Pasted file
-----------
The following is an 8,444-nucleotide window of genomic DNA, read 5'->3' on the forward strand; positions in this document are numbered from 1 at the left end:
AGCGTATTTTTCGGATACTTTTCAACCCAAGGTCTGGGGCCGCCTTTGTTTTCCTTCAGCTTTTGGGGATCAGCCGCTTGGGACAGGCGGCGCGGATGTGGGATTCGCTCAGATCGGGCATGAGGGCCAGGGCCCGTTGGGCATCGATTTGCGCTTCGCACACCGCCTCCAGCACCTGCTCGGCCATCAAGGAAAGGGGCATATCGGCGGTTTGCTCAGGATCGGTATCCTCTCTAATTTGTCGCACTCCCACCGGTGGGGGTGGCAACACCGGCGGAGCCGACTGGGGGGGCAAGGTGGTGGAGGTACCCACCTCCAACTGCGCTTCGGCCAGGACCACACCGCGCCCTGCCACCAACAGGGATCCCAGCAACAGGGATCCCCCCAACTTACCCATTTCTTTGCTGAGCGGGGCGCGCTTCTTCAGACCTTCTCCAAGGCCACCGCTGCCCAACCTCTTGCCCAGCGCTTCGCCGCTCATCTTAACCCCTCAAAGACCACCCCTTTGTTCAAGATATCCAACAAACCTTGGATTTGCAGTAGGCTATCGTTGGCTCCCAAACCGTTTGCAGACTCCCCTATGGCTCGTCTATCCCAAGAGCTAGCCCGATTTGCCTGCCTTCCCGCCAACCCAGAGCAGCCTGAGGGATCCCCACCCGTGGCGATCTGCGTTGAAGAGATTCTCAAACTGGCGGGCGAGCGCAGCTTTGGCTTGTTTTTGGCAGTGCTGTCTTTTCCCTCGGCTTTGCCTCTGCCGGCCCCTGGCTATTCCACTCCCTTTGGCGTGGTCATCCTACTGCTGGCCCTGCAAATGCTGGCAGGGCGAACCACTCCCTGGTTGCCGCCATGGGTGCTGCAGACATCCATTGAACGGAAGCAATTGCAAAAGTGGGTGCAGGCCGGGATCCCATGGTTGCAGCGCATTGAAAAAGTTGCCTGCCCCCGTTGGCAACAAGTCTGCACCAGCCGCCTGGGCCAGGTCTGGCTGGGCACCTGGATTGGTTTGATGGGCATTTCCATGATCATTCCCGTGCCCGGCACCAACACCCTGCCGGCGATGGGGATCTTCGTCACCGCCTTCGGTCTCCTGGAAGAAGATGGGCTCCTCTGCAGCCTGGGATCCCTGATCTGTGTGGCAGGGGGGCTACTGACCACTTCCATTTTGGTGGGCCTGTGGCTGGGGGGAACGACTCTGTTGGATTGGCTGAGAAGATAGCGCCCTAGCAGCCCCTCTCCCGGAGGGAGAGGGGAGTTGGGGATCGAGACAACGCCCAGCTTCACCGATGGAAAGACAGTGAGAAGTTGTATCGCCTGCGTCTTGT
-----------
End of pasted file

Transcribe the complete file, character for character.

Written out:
The following is an 8,444-nucleotide window of genomic DNA, read 5'->3' on the forward strand; positions in this document are numbered from 1 at the left end:
AGCGTATTTTTCGGATACTTTTCAACCCAAGGTCTGGGGCCGCCTTTGTTTTCCTTCAGCTTTTGGGGATCAGCCGCTTGGGACAGGCGGCGCGGATGTGGGATTCGCTCAGATCGGGCATGAGGGCCAGGGCCCGTTGGGCATCGATTTGCGCTTCGCACACCGCCTCCAGCACCTGCTCGGCCATCAAGGAAAGGGGCATATCGGCGGTTTGCTCAGGATCGGTATCCTCTCTAATTTGTCGCACTCCCACCGGTGGGGGTGGCAACACCGGCGGAGCCGACTGGGGGGGCAAGGTGGTGGAGGTACCCACCTCCAACTGCGCTTCGGCCAGGACCACACCGCGCCCTGCCACCAACAGGGATCCCAGCAACAGGGATCCCCCCAACTTACCCATTTCTTTGCTGAGCGGGGCGCGCTTCTTCAGACCTTCTCCAAGGCCACCGCTGCCCAACCTCTTGCCCAGCGCTTCGCCGCTCATCTTAACCCCTCAAAGACCACCCCTTTGTTCAAGATATCCAACAAACCTTGGATTTGCAGTAGGCTATCGTTGGCTCCCAAACCGTTTGCAGACTCCCCTATGGCTCGTCTATCCCAAGAGCTAGCCCGATTTGCCTGCCTTCCCGCCAACCCAGAGCAGCCTGAGGGATCCCCACCCGTGGCGATCTGCGTTGAAGAGATTCTCAAACTGGCGGGCGAGCGCAGCTTTGGCTTGTTTTTGGCAGTGCTGTCTTTTCCCTCGGCTTTGCCTCTGCCGGCCCCTGGCTATTCCACTCCCTTTGGCGTGGTCATCCTACTGCTGGCCCTGCAAATGCTGGCAGGGCGAACCACTCCCTGGTTGCCGCCATGGGTGCTGCAGACATCCATTGAACGGAAGCAATTGCAAAAGTGGGTGCAGGCCGGGATCCCATGGTTGCAGCGCATTGAAAAAGTTGCCTGCCCCCGTTGGCAACAAGTCTGCACCAGCCGCCTGGGCCAGGTCTGGCTGGGCACCTGGATTGGTTTGATGGGCATTTCCATGATCATTCCCGTGCCCGGCACCAACACCCTGCCGGCGATGGGGATCTTCGTCACCGCCTTCGGTCTCCTGGAAGAAGATGGGCTCCTCTGCAGCCTGGGATCCCTGATCTGTGTGGCAGGGGGGCTACTGACCACTTCCATTTTGGTGGGCCTGTGGCTGGGGGGAACGACTCTGTTGGATTGGCTGAGAAGATAGCGCCCTAGCAGCCCCTCTCCCGGAGGGAGAGGGGAGTTGGGGATCGAGACAACGCCCAGCTTCACCGATGGAAAGACAGTGAGAAGTTGTATCGCCTGCGTCTTGT